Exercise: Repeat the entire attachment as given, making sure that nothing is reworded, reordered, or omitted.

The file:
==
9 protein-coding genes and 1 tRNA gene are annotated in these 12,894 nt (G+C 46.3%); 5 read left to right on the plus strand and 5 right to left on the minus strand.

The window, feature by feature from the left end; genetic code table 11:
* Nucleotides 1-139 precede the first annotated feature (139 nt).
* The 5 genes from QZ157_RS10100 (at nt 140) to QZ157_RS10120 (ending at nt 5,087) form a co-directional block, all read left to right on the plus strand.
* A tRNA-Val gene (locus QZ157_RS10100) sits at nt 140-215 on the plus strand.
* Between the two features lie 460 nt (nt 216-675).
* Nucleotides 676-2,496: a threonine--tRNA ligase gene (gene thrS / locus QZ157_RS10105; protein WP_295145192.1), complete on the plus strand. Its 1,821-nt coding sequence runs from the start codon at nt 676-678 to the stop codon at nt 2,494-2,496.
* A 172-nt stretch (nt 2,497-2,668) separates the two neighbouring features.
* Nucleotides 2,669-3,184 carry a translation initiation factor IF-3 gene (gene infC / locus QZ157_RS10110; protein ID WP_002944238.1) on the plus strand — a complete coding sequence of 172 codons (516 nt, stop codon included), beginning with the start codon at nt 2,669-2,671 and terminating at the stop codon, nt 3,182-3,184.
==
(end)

9 protein-coding genes and 1 tRNA gene are annotated in these 12,894 nt (G+C 46.3%); 5 read left to right on the plus strand and 5 right to left on the minus strand.

The window, feature by feature from the left end; genetic code table 11:
* Nucleotides 1-139 precede the first annotated feature (139 nt).
* The 5 genes from QZ157_RS10100 (at nt 140) to QZ157_RS10120 (ending at nt 5,087) form a co-directional block, all read left to right on the plus strand.
* A tRNA-Val gene (locus QZ157_RS10100) sits at nt 140-215 on the plus strand.
* Between the two features lie 460 nt (nt 216-675).
* Nucleotides 676-2,496: a threonine--tRNA ligase gene (gene thrS / locus QZ157_RS10105; protein WP_295145192.1), complete on the plus strand. Its 1,821-nt coding sequence runs from the start codon at nt 676-678 to the stop codon at nt 2,494-2,496.
* A 172-nt stretch (nt 2,497-2,668) separates the two neighbouring features.
* Nucleotides 2,669-3,184 carry a translation initiation factor IF-3 gene (gene infC / locus QZ157_RS10110; protein ID WP_002944238.1) on the plus strand — a complete coding sequence of 172 codons (516 nt, stop codon included), beginning with the start codon at nt 2,669-2,671 and terminating at the stop codon, nt 3,182-3,184.